Thursday, 27th November 2014

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By: Francis Allan L. Angelo

NOT EVERYONE in the taxi industry is enamored by the proposal to charge double on trips outside Iloilo City.

The Association of Taxi Operators in Panay Inc. (Atopi) revived its earlier proposal that passengers travelling outside Iloilo City will pay double the final fare in taxi meters.

For example, if the taxi meter’s final reading is P300 for the trip to Cabatuan, the passenger will pay P600.

The rationale for the proposal is to defray fuel cost of taxi units when they go back to the city.

Atopi president Perfecto Yap said it will also benefit the drivers as they will be assured of income even if there are no passengers on the way back to Iloilo City.

Atopi filed the proposal with the Land Transportation Franchising and Regulatory Board (LTFRB).

LTFRB regional director Romulo Bernardes said they will conduct a public hearing on the proposal on May 30 but the final decision on the issue will be made by their central office.

Bernardes said Atopi’s proposal is unique since it is a form of “contracting” which is prohibited by LTFRB rules.

“Still we will conduct public hearings to get public perception on the issue,” he said.

But another group of taxi drivers, the Iloilo United Taxi Drivers Association (IUTDA) headed by Reymundo Ngirngir is opposing the double charge proposal.

Ngirngir said it should be the drivers who should file the petition, not the taxi fleet operators.

IUTDA added that the additional fare will be too prohibitive for passengers and could likely diminish their livelihood instead of increasing their income.

“If ever our income will increase, the operators will also jack up the boundary or rent for their units. The drivers will still be affected,” Ngirngir said.

Bernardes said should Atopi’s proposal is approved, the oppositors can still appeal with the Supreme Court or Office of the President.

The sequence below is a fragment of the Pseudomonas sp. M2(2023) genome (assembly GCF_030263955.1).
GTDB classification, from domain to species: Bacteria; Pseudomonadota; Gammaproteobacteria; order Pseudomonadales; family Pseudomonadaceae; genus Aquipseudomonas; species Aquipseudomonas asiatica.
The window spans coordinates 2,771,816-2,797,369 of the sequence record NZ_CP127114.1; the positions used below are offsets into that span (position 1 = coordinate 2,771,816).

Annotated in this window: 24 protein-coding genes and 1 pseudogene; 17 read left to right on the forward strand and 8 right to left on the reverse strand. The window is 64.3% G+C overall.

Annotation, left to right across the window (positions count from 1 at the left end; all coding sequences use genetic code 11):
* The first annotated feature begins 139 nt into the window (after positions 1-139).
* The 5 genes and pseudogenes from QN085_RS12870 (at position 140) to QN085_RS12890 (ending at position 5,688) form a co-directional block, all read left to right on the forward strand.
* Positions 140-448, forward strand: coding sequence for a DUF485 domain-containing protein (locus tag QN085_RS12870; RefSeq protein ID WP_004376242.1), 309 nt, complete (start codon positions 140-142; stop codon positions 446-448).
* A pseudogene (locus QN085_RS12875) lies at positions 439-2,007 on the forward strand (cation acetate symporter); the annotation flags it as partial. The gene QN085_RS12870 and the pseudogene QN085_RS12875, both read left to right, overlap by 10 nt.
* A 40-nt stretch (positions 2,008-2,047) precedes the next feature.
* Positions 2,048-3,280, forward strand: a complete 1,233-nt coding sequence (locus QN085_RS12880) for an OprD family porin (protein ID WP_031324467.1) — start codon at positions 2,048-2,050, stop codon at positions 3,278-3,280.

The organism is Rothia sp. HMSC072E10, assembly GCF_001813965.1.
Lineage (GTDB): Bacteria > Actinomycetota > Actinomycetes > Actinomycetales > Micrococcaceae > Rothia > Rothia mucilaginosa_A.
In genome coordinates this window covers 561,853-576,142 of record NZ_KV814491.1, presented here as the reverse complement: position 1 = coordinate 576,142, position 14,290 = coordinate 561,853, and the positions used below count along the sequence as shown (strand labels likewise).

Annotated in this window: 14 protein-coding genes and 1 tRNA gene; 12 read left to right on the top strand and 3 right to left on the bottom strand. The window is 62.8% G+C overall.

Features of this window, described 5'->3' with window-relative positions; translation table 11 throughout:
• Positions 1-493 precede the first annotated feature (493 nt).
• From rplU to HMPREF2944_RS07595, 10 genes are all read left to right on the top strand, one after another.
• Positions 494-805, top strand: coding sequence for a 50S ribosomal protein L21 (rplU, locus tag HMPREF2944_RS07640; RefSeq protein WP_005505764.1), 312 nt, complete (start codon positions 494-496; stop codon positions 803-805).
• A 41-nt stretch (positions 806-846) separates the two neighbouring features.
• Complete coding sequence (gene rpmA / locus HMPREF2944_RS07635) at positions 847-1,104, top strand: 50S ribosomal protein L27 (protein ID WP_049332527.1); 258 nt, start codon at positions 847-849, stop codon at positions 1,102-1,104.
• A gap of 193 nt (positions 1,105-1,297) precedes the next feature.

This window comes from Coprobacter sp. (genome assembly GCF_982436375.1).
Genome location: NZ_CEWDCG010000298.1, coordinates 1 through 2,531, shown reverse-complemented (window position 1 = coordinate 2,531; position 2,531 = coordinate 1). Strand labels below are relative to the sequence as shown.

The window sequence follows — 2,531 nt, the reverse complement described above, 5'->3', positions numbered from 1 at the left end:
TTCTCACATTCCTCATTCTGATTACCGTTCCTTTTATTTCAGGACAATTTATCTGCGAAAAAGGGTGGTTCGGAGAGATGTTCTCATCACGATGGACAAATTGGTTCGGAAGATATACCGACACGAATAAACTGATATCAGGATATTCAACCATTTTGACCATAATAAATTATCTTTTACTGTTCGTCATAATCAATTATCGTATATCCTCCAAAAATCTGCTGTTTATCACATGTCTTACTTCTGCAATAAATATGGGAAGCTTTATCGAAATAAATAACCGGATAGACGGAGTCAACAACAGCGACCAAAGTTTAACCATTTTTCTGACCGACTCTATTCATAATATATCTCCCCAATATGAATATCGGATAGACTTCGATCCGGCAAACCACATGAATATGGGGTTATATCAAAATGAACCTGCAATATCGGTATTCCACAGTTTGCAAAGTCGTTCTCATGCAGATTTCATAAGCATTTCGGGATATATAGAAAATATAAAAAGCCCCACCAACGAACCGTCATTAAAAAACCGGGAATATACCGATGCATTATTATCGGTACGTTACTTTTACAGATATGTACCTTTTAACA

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It might have been

November 27, 2014 01:10 AM

By: Modesto P. Sao-noy

AN ENGLISH essayist once wrote, “of all the saddest words ever said, the saddest are these: it might have been.”

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(Part 1st of 3 parts)

By: Sheila Coronel

(Adapted from keynote address at Uncovering Asia: The First Asian Investigative Journalism Conference, November 24, 20014, Manila)

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By: Alex P. Vidal

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Bicycle Lanes
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SOME time ago I read the article about the bicycle lanes in your news paper. I thought, “Wow, what a great idea, a step to cleaner air in Iloilo City.”
Recently I spent some time with my family in a European country with bicycle lanes, where I worked and lived for several years. The idea of bicycle lanes is a relatively new thing, but what had these European countries in place before starting with bicycle lanes? Well, quite a lot. Read more...
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November 27, 2014 01:02 AM

By: Fr. Roy Cimagala

IN writing this column, I wish to make the caveat that the topic is meant to clarify matters and to warn us of certain dangers that we may not be aware of. It’s not to condemn anyone or any group, but simply to point out that there are occasions when we think we are doing right when in fact we are doing wrong in the eyes of God. Read more...

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